Francois Hollande was elected France’s first Socialist president in nearly two decades on Sunday, dealing a humiliating defeat to incumbent Nicolas Sarkozy and shaking up European politics.
The result will have major implications for Europe as it struggles to emerge from a financial crisis and for France, the eurozone’s second-largest economy and a nuclear-armed permanent member of the UN Security Council.
Hollande won the vote with about 52 percent, according to several estimates from polling firms based on ballot samples, becoming France’s first Socialist president since Francois Mitterrand left office in 1995.
Sarkozy quickly conceded defeat and signaled that he intends to step back from frontline politics.
“I bear the full responsibility for this defeat,” Sarkozy said, indicating he would withdraw from frontline politics.
“My place can no longer be the same. My involvement in the life of my country will be different from now on.”
Punished for his failure to rein in 10 percent unemployment and for his brash personal style, Sarkozy was the 11th euro zone leader in succession to be swept from power since the currency bloc’s debt crisis began in 2009.
In his victory speech, Hollande thanked his supporters for electing him president and promised to be a leader to unite the whole country.
“On this May 6, the French have just chosen change in bearing me to the office of president,” the 57-year-old candidate declared before a wildly cheering crowd in his hometown of Tulle.
Hollande warned fellow European leaders that he would push ahead with his vow to refocus EU fiscal efforts from austerity to growth.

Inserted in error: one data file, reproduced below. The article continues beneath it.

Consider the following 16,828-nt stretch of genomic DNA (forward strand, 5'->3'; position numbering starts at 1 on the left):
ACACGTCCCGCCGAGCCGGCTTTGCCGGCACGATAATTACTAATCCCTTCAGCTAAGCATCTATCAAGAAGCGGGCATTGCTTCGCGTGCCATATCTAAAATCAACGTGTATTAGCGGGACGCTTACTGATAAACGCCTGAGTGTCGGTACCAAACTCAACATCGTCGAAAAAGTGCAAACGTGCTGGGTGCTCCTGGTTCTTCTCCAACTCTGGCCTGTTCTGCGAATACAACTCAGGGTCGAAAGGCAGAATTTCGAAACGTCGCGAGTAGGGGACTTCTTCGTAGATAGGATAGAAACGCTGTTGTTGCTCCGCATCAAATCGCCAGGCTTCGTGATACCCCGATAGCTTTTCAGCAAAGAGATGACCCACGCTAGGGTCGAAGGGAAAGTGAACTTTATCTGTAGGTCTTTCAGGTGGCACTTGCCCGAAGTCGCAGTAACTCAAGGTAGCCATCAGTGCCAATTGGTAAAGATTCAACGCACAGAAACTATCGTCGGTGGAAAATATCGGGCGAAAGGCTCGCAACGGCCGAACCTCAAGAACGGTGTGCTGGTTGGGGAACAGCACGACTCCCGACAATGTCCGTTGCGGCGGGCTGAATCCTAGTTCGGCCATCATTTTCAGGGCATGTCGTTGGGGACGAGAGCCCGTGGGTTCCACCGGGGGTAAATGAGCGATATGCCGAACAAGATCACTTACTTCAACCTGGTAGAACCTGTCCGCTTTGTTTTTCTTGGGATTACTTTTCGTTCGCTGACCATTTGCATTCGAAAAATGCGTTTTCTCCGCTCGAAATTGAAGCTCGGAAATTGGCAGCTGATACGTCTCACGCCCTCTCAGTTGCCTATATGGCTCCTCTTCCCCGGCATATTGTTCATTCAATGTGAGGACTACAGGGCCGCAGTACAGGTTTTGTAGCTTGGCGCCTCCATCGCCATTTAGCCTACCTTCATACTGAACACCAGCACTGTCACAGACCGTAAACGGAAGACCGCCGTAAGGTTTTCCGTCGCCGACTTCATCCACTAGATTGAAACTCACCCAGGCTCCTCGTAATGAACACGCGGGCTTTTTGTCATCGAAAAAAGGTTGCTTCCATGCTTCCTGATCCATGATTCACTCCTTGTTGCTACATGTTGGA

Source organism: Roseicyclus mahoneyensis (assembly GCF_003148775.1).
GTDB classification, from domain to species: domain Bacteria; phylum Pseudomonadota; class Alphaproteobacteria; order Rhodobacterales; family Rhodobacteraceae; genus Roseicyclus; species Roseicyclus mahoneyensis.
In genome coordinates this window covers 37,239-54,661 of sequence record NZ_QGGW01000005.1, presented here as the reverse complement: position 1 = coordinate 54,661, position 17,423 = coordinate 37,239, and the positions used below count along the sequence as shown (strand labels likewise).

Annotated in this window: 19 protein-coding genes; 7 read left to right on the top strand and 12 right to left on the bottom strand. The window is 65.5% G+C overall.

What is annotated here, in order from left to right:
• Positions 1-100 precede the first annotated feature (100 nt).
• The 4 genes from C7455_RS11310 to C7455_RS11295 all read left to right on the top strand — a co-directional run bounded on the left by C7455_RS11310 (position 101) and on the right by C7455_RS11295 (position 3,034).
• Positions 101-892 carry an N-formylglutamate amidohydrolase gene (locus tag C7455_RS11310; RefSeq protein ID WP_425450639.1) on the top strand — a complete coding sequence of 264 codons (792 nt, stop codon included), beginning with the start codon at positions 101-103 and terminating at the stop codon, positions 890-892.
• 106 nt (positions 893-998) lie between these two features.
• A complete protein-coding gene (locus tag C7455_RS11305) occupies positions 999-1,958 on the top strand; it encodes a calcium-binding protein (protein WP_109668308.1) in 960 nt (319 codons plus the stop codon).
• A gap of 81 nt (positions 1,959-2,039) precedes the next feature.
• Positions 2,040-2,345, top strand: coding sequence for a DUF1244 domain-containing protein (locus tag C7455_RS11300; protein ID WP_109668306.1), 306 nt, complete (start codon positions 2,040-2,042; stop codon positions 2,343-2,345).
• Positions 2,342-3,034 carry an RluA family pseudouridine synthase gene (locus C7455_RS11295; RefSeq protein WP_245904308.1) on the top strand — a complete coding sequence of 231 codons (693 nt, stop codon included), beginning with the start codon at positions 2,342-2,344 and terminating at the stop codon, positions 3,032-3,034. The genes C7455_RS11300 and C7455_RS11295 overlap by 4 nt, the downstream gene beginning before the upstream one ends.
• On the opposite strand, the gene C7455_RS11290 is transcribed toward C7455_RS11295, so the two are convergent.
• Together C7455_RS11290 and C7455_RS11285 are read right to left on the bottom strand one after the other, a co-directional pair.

“Europe is watching us,” Hollande told cheering supporters shortly after his defeat of right-wing incumbent Nicolas Sarkozy was confirmed.
“I am sure that when the result was announced, in many European countries there was relief, hope and the notion that finally austerity can no longer be the only option,” he said.
“And this is the mission that is now mine -- to give the European project a dimension of growth, employment, prosperity, in short, a future,” he said.
“This is what I will say as soon as possible to our European partners and first of all to Germany, in the name of the friendship that links us and in the name of our shared responsibility.”
“We are not just any country on the planet, just any nation in the world, we are France.”
The election was marked by fears over European Union-imposed austerity and globalization, and Hollande has said his first foreign meeting will be with German Chancellor Angela Merkel -- the key driver of EU budget policy.
The French vote coincides with an election in Greece, where exit polls showed the country’s two main parties suffering big losses for landing the country in its bleak economic state.
Anger over sputtering economies has brought down leaders from Ireland to Portugal since the debt crisis washed over the European continent.
Berlin moved quickly to establish ties with Hollande, with Foreign Minister Guido Westerwelle vowing “close partnership” between the two nations and saying: “We will work together on a growth pact.”
Hollande is expected to be sworn in by May 15 and after seeing Merkel will quickly set off for a series of international meetings, including a G8 summit in the US on May 18-19 and NATO gathering in Chicago on May 20-21.
The Socialists, Sarkozy’s right-wing UMP and France’s other political parties will now be focused on a parliamentary election to be held over two rounds on June 10 and June 17.